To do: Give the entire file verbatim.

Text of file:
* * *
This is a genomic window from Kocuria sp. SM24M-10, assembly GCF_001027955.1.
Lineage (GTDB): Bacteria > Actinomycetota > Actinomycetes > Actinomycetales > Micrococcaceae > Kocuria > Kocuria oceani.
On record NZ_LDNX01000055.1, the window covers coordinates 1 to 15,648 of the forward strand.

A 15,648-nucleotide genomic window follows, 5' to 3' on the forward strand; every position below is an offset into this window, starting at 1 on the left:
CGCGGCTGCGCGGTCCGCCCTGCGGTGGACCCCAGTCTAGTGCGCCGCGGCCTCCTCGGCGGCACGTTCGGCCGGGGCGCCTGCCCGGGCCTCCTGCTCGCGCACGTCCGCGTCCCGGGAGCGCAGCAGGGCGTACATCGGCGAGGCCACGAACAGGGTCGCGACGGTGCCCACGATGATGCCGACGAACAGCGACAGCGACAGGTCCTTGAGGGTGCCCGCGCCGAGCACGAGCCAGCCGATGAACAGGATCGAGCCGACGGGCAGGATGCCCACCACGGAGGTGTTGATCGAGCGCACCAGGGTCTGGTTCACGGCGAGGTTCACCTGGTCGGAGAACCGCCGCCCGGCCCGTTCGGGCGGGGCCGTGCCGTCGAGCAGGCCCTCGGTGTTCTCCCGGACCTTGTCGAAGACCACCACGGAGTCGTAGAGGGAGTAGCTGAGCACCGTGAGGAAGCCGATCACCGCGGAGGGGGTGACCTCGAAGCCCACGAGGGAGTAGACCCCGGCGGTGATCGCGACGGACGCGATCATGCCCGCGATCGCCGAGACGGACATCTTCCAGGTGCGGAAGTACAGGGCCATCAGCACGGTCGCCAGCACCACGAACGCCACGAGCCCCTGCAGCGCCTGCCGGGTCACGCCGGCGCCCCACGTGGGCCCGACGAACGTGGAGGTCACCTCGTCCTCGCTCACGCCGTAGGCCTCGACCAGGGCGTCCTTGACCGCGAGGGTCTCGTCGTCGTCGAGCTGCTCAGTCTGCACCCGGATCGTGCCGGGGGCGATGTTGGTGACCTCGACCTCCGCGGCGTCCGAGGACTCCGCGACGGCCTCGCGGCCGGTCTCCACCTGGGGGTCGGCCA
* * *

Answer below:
This is a genomic window from Kocuria sp. SM24M-10, assembly GCF_001027955.1.
Lineage (GTDB): Bacteria > Actinomycetota > Actinomycetes > Actinomycetales > Micrococcaceae > Kocuria > Kocuria oceani.
On record NZ_LDNX01000055.1, the window covers coordinates 1 to 15,648 of the forward strand.

A 15,648-nucleotide genomic window follows, 5' to 3' on the forward strand; every position below is an offset into this window, starting at 1 on the left:
CGCGGCTGCGCGGTCCGCCCTGCGGTGGACCCCAGTCTAGTGCGCCGCGGCCTCCTCGGCGGCACGTTCGGCCGGGGCGCCTGCCCGGGCCTCCTGCTCGCGCACGTCCGCGTCCCGGGAGCGCAGCAGGGCGTACATCGGCGAGGCCACGAACAGGGTCGCGACGGTGCCCACGATGATGCCGACGAACAGCGACAGCGACAGGTCCTTGAGGGTGCCCGCGCCGAGCACGAGCCAGCCGATGAACAGGATCGAGCCGACGGGCAGGATGCCCACCACGGAGGTGTTGATCGAGCGCACCAGGGTCTGGTTCACGGCGAGGTTCACCTGGTCGGAGAACCGCCGCCCGGCCCGTTCGGGCGGGGCCGTGCCGTCGAGCAGGCCCTCGGTGTTCTCCCGGACCTTGTCGAAGACCACCACGGAGTCGTAGAGGGAGTAGCTGAGCACCGTGAGGAAGCCGATCACCGCGGAGGGGGTGACCTCGAAGCCCACGAGGGAGTAGACCCCGGCGGTGATCGCGACGGACGCGATCATGCCCGCGATCGCCGAGACGGACATCTTCCAGGTGCGGAAGTACAGGGCCATCAGCACGGTCGCCAGCACCACGAACGCCACGAGCCCCTGCAGCGCCTGCCGGGTCACGCCGGCGCCCCACGTGGGCCCGACGAACGTGGAGGTCACCTCGTCCTCGCTCACGCCGTAGGCCTCGACCAGGGCGTCCTTGACCGCGAGGGTCTCGTCGTCGTCGAGCTGCTCAGTCTGCACCCGGATCGTGCCGGGGGCGATGTTGGTGACCTCGACCTCCGCGGCGTCCGAGGACTCCGCGACGGCCTCGCGGCCGGTCTCCACCTGGGGGTCGGCCA